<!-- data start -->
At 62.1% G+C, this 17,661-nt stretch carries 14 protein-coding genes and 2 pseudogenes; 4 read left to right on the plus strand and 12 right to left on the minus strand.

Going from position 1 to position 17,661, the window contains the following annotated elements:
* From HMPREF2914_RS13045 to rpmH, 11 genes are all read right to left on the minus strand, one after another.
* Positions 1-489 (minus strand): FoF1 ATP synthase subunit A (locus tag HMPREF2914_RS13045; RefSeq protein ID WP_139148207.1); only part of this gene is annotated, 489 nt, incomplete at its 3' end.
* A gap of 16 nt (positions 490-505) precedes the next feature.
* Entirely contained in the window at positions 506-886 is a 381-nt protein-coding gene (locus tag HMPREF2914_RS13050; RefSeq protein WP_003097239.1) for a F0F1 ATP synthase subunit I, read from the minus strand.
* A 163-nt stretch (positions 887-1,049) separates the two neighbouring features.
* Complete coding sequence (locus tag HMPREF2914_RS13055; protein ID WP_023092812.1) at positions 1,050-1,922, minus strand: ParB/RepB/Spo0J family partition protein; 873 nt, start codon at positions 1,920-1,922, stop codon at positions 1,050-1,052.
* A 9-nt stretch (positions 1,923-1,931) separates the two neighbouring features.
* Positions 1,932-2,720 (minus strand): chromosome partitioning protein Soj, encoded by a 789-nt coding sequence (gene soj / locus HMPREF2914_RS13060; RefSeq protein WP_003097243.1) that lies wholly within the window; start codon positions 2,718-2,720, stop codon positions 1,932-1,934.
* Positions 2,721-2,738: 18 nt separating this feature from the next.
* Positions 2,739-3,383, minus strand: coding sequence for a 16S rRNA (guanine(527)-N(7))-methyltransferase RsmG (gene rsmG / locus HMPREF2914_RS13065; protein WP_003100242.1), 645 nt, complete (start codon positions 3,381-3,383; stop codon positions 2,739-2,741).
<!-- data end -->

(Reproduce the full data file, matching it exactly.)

At 62.1% G+C, this 17,661-nt stretch carries 14 protein-coding genes and 2 pseudogenes; 4 read left to right on the plus strand and 12 right to left on the minus strand.

Going from position 1 to position 17,661, the window contains the following annotated elements:
* From HMPREF2914_RS13045 to rpmH, 11 genes are all read right to left on the minus strand, one after another.
* Positions 1-489 (minus strand): FoF1 ATP synthase subunit A (locus tag HMPREF2914_RS13045; RefSeq protein ID WP_139148207.1); only part of this gene is annotated, 489 nt, incomplete at its 3' end.
* A gap of 16 nt (positions 490-505) precedes the next feature.
* Entirely contained in the window at positions 506-886 is a 381-nt protein-coding gene (locus tag HMPREF2914_RS13050; RefSeq protein WP_003097239.1) for a F0F1 ATP synthase subunit I, read from the minus strand.
* A 163-nt stretch (positions 887-1,049) separates the two neighbouring features.
* Complete coding sequence (locus tag HMPREF2914_RS13055; protein ID WP_023092812.1) at positions 1,050-1,922, minus strand: ParB/RepB/Spo0J family partition protein; 873 nt, start codon at positions 1,920-1,922, stop codon at positions 1,050-1,052.
* A 9-nt stretch (positions 1,923-1,931) separates the two neighbouring features.
* Positions 1,932-2,720 (minus strand): chromosome partitioning protein Soj, encoded by a 789-nt coding sequence (gene soj / locus HMPREF2914_RS13060; RefSeq protein WP_003097243.1) that lies wholly within the window; start codon positions 2,718-2,720, stop codon positions 1,932-1,934.
* Positions 2,721-2,738: 18 nt separating this feature from the next.
* Positions 2,739-3,383, minus strand: coding sequence for a 16S rRNA (guanine(527)-N(7))-methyltransferase RsmG (gene rsmG / locus HMPREF2914_RS13065; protein WP_003100242.1), 645 nt, complete (start codon positions 3,381-3,383; stop codon positions 2,739-2,741).